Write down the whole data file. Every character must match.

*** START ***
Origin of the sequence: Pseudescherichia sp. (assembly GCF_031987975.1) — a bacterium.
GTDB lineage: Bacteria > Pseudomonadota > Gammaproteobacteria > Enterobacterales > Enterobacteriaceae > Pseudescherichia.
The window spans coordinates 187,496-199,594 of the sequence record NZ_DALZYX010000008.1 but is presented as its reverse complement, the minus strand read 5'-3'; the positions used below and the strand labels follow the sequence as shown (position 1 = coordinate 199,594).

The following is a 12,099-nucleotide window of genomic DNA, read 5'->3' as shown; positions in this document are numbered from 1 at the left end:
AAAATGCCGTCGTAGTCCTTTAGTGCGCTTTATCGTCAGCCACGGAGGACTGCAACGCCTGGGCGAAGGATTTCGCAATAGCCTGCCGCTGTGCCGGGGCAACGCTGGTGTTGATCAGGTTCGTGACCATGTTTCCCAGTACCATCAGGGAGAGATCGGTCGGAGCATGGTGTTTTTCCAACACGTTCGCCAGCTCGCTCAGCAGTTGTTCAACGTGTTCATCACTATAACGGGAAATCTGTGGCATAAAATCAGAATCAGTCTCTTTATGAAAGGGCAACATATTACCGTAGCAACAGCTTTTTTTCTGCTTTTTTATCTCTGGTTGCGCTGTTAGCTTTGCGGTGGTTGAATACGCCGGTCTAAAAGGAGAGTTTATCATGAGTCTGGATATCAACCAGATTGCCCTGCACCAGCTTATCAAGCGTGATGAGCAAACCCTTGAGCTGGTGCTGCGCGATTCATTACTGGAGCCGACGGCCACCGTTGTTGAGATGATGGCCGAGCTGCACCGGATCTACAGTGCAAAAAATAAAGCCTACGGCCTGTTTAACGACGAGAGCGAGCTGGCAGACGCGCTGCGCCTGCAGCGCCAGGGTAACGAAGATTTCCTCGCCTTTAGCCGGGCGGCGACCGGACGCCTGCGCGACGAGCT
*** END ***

Origin of the sequence: Pseudescherichia sp. (assembly GCF_031987975.1) — a bacterium.
GTDB lineage: Bacteria > Pseudomonadota > Gammaproteobacteria > Enterobacterales > Enterobacteriaceae > Pseudescherichia.
The window spans coordinates 187,496-199,594 of the sequence record NZ_DALZYX010000008.1 but is presented as its reverse complement, the minus strand read 5'-3'; the positions used below and the strand labels follow the sequence as shown (position 1 = coordinate 199,594).

The following is a 12,099-nucleotide window of genomic DNA, read 5'->3' as shown; positions in this document are numbered from 1 at the left end:
AAAATGCCGTCGTAGTCCTTTAGTGCGCTTTATCGTCAGCCACGGAGGACTGCAACGCCTGGGCGAAGGATTTCGCAATAGCCTGCCGCTGTGCCGGGGCAACGCTGGTGTTGATCAGGTTCGTGACCATGTTTCCCAGTACCATCAGGGAGAGATCGGTCGGAGCATGGTGTTTTTCCAACACGTTCGCCAGCTCGCTCAGCAGTTGTTCAACGTGTTCATCACTATAACGGGAAATCTGTGGCATAAAATCAGAATCAGTCTCTTTATGAAAGGGCAACATATTACCGTAGCAACAGCTTTTTTTCTGCTTTTTTATCTCTGGTTGCGCTGTTAGCTTTGCGGTGGTTGAATACGCCGGTCTAAAAGGAGAGTTTATCATGAGTCTGGATATCAACCAGATTGCCCTGCACCAGCTTATCAAGCGTGATGAGCAAACCCTTGAGCTGGTGCTGCGCGATTCATTACTGGAGCCGACGGCCACCGTTGTTGAGATGATGGCCGAGCTGCACCGGATCTACAGTGCAAAAAATAAAGCCTACGGCCTGTTTAACGACGAGAGCGAGCTGGCAGACGCGCTGCGCCTGCAGCGCCAGGGTAACGAAGATTTCCTCGCCTTTAGCCGGGCGGCGACCGGACGCCTGCGCGACGAGCT